- finding them: a guide
- the landscape's correspondence
- what i saw there
This is me at rest. When I first got to Húsavík, I sat in my studio overlooking the harbor and wondered what spots to visit. I didn't want to see the same spots as any tourist; I wanted to encourage the illusion in myself that I wasn't a tourist at all.
This made me think of Ardmore, my home town, where I'm not a tourist. I thought of places there I used to walk to from my home, places that aren't there any more, smoothed over by the genericism of the 21st century.
Back to Húsavík! What was in those same spots, if I were to move through the same amount of space, visiting those places my body remembered but in another space and time? I decided to find out, and this is ; and ; and .
what I think I'm doing
I came to Húsavík in June, as a traveling artist, and so of course I had to do something about the midnight sun. That is, I don't suppose I was required to, but I felt obliged to. How often do you live through such a large, simple, mundane set of circumstances, that violates the shape of the world you have always lived in?
Of course, if you're a native of Húsavík (or many other places) you go through this every year, so either it doesn't violate your world or you're used to the world violating itself. I have an unproductive horror of making tourist art, which is hard to avoid if you're only in a place for a month. You just barely have time to get over the same first impressions everyone else had before you, but if you don't act on those first impressions, and therefore make a lot of bad art, how can you flush them out?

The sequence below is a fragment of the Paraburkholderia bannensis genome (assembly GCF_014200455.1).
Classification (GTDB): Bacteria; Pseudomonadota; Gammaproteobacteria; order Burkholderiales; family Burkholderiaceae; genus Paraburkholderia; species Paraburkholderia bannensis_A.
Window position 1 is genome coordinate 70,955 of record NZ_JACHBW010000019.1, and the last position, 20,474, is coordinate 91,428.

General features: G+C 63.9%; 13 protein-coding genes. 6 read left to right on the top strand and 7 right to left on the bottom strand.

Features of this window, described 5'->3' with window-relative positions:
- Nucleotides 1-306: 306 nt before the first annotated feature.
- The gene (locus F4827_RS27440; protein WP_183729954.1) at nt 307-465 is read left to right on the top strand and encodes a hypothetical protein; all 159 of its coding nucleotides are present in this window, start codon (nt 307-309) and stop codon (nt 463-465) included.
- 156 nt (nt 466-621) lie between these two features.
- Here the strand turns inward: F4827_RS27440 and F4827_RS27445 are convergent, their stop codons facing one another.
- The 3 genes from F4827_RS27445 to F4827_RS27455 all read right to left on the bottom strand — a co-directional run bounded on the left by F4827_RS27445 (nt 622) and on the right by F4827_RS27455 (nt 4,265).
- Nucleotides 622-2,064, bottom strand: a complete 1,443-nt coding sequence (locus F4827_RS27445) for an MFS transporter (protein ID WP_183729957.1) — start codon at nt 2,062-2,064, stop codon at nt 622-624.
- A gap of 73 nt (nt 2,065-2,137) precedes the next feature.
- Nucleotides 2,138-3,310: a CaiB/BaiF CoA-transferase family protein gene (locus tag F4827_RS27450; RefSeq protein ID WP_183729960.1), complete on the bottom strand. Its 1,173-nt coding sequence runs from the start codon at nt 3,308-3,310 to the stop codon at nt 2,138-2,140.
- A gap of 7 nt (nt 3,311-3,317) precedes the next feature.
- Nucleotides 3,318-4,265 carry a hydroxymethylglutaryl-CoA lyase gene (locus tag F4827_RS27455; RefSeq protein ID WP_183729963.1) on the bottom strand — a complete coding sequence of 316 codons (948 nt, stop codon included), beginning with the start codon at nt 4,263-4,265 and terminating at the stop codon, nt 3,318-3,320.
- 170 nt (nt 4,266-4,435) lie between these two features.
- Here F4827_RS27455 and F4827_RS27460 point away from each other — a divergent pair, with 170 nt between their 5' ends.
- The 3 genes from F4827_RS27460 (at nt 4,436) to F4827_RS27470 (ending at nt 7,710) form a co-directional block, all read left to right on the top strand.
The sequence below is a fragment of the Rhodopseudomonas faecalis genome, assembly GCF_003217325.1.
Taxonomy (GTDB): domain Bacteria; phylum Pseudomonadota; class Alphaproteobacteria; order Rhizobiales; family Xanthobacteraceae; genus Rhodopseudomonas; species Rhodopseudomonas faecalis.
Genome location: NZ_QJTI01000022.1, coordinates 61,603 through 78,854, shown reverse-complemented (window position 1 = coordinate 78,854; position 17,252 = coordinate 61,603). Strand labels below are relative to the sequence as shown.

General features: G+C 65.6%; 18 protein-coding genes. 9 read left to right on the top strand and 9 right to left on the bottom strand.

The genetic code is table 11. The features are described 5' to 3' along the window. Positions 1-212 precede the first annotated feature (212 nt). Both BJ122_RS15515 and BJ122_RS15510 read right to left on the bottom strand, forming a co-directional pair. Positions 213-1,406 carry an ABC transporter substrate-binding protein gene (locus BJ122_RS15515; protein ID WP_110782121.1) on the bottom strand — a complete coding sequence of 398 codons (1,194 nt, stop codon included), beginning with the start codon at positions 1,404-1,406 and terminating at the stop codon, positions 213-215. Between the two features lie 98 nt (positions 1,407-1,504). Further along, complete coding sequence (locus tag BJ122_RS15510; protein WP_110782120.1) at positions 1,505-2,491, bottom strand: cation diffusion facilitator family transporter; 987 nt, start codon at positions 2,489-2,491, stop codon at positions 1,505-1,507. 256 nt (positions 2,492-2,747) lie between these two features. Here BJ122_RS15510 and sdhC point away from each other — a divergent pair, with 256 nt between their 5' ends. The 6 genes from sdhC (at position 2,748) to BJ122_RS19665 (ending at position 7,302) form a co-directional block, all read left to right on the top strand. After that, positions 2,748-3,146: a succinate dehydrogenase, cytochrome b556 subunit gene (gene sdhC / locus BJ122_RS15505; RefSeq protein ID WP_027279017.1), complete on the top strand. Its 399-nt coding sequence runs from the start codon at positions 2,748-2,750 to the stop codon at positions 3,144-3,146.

I always come into a new place wanting to know what it's like to belong there. I'm increasingly convinced, though, that belonging to a particular place isn't something anyone can really know, even those who were born there. You can recognize belonging, or the lack of it, but you can't describe what it consists of to someone else. Coming to belong to a new place means, in some degree, losing awareness of it.
Whenever I come to a new place and wonder what it's like to belong there, I wonder also why I don't think more about my own home town. I haven't lived there in many years, but I understand it in a way that I don't feel anywhere else—at least, I understand the town I remember from my childhood. More of the places I remember are gone every year, swept away by redevelopment of a generic, upscale sort, the kind of thing that seems impossible to belong anywhere, and the kind of thing that is happening also to Húsavík. I and my studiomates were the last artists there; our workspace, an old fish-cleaning workroom, was taken over for some shop featuring winter gear that was just Icelandic enough to sell; and the house we lived in was snapped up also for tourist rentals. Global capital is rounding off the corners of the world.
How does a transient person belong, especially when so many places seem not quite to belong to themselves any more? Well, you don't. But the act of not belonging can be interesting, and perhaps productive as well, for me and even, possibly, for the world I move through. That's the theory, anyway. In Húsavík I set out to figure out how it is that I, specifically, don't belong.